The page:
DREAM veteran Cole Escovedo improved to 17-6 on Jan. 28 with a first round submission win over Steven Siler (18-9) at the Showdown Fights: New Blood main event in Orem, Utah. Siler had won 13 or his last 14 bouts, and Escovedo is hoping the victory has him within striking distance of breaking into the UFC bantamweight division.
Speaking with ProMMAnow.com, Escovedo discussed how the match unfolded and he set up the fight-ending triangle choke.
“I actually planned on [striking] with him to give the fans a good show since I knew he wouldn’t mind trading,” Escovedo said. “But I just couldn’t get my game going. We clinched and he got a takedown; I set up a bow-and-arrow sweep and tried to follow up, but he jumped right back up so I shot for the double and got it back down.
“He let me get wrist control and I scare-crowed out his left arm and that was that. I locked it in and tried to take the arm but he rolled over letting me get his arm all the way across and tightening the choke until he went out. Tough kid that wouldn’t tap … super heart.”
Most of Siler’s wins have come via submission. But Escovedo is an accomplished Jiu Jitsu artist in his own right and had eight previous triangle submission wins before the bout.
“His subs were from either guillotine or triangle, which are great but to me said that people were getting out struck by his reach and taking desperation shots and getting caught by his long limbs,” Escovedo said. “I never worried that it was from awesome ground set-ups. That doesn’t mean I’m right, but that’s just how I viewed it, so I felt safe if it went to the ground.”
Both fighters carried an impressive resume into the fight. Escovedo holds wins over WEC veterans Michael McDonald, Yoshihiro Maeda, and Jeff Bedard. As for Siler, he’d defeated Bellator competitor Nick Mamalis and Xtreme Couture team member Dennis Davis and hoped to use the bout with Escovedo to boost his own credentials and perhaps earn a spot in the big show.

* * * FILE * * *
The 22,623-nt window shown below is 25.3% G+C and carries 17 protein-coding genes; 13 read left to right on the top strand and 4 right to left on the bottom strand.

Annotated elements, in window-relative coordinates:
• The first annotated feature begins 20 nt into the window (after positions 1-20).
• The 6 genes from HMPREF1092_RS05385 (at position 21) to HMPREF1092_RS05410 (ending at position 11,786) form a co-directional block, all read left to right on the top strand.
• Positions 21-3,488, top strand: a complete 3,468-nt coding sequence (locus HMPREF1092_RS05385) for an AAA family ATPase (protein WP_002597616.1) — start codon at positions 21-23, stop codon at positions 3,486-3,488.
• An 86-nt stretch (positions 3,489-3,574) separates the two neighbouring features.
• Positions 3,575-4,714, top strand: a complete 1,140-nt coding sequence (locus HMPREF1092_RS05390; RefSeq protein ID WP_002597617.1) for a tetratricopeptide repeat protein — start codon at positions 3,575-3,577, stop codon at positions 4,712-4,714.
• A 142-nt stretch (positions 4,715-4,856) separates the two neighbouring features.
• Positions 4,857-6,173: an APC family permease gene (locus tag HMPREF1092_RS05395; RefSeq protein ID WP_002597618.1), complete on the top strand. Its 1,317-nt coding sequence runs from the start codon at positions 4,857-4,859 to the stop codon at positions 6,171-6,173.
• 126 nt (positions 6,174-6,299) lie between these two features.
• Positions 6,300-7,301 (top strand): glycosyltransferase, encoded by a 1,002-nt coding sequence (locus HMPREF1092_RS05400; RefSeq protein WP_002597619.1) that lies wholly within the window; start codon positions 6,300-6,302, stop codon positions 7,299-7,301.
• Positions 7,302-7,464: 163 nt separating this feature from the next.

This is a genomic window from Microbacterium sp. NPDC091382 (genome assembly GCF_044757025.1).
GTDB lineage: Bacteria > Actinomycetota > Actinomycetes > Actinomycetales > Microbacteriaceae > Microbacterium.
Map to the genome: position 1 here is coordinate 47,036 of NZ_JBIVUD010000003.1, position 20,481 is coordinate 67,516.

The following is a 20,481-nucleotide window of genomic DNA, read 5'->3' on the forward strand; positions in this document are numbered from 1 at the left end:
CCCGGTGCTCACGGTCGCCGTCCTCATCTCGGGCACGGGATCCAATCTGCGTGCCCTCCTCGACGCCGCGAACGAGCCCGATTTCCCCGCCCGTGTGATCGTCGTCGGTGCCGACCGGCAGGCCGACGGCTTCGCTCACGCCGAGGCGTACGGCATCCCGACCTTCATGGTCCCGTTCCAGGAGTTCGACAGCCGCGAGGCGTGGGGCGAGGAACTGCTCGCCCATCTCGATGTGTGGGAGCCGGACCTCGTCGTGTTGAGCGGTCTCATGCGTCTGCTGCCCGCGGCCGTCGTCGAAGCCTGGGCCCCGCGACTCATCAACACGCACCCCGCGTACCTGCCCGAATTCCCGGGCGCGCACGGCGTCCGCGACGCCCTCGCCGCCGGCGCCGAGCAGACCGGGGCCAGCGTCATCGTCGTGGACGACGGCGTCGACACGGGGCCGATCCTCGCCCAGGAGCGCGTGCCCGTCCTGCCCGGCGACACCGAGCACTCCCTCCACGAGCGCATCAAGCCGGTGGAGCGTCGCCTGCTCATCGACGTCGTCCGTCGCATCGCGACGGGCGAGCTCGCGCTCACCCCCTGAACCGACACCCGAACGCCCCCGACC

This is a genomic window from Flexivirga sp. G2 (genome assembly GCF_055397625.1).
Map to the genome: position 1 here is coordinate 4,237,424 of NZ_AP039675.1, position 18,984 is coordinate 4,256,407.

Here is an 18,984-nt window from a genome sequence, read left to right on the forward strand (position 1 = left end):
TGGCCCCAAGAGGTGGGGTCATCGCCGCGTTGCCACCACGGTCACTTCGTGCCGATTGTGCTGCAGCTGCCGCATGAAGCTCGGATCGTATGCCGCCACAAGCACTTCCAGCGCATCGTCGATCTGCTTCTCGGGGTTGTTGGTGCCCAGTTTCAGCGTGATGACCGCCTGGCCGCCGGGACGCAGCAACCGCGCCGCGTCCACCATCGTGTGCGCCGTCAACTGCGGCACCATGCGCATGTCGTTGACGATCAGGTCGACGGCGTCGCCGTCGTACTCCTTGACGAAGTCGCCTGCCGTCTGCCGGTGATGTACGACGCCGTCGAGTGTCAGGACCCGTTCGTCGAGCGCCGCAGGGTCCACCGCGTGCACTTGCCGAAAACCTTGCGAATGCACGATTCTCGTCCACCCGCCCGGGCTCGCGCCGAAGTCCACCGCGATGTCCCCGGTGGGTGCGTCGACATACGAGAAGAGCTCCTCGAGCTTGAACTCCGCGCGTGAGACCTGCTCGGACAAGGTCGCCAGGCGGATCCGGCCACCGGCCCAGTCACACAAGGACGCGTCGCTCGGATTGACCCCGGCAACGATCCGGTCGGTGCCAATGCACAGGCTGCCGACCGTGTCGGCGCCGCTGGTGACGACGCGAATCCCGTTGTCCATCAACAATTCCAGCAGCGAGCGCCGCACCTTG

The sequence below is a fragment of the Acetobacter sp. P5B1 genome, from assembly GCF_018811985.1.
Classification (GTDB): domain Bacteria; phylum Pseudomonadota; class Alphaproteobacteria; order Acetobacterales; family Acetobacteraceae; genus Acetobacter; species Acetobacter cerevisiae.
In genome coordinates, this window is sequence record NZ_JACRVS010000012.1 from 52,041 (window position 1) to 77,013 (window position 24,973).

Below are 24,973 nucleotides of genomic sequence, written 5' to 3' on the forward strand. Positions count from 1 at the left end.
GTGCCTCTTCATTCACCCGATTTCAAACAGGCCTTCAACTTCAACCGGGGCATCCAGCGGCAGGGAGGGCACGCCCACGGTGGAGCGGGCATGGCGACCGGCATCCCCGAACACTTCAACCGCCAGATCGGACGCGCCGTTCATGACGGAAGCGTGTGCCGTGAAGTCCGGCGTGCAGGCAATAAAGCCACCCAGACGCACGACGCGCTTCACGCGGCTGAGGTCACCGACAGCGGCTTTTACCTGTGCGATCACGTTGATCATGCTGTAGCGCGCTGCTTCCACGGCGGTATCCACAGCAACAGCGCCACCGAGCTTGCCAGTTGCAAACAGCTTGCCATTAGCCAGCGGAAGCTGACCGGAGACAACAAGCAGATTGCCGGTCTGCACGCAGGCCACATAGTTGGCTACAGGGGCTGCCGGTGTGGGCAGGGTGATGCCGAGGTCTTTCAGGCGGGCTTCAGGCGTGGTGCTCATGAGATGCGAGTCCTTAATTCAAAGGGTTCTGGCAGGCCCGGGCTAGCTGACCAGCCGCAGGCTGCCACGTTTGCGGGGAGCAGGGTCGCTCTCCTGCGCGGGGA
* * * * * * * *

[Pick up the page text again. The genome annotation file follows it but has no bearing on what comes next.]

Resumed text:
“He was the hometown guy, and from what I was told, he felt I was his ticket into the UFC, so the pressure was more on him. I felt this W would definitely get me some attention and back on the winning side, but didn’t feel it would get me back in the UFC.”
Escovedo added, “I felt I was there after the Maeda win, but after this win I’m hoping one more good W should get me back in where I belong.”
Japanese MMA struggling
While the UFC has continued to prosper, major Japanese MMA promotions haven’t had an easy time of late. Sengoku recently postponed a show following a negative media report and DREAM has continually had trouble paying its fighters on time.
Having been involved in the sport for several years and competed in DREAM, Escovedo gave his thoughts on the thrill of fighting in Japan, which embraced MMA long before the U.S.
“I feel it will be unfortunate [if] DREAM goes, but the void will be filled when UFC returns to Japan. This won’t fill it on a regular basis though, but it will at least help keep MMA in Japan somewhat alive. But with luck, an investor steps forward and helps keep DREAM alive. I greatly enjoyed fighting for them and hope to return to Japan.”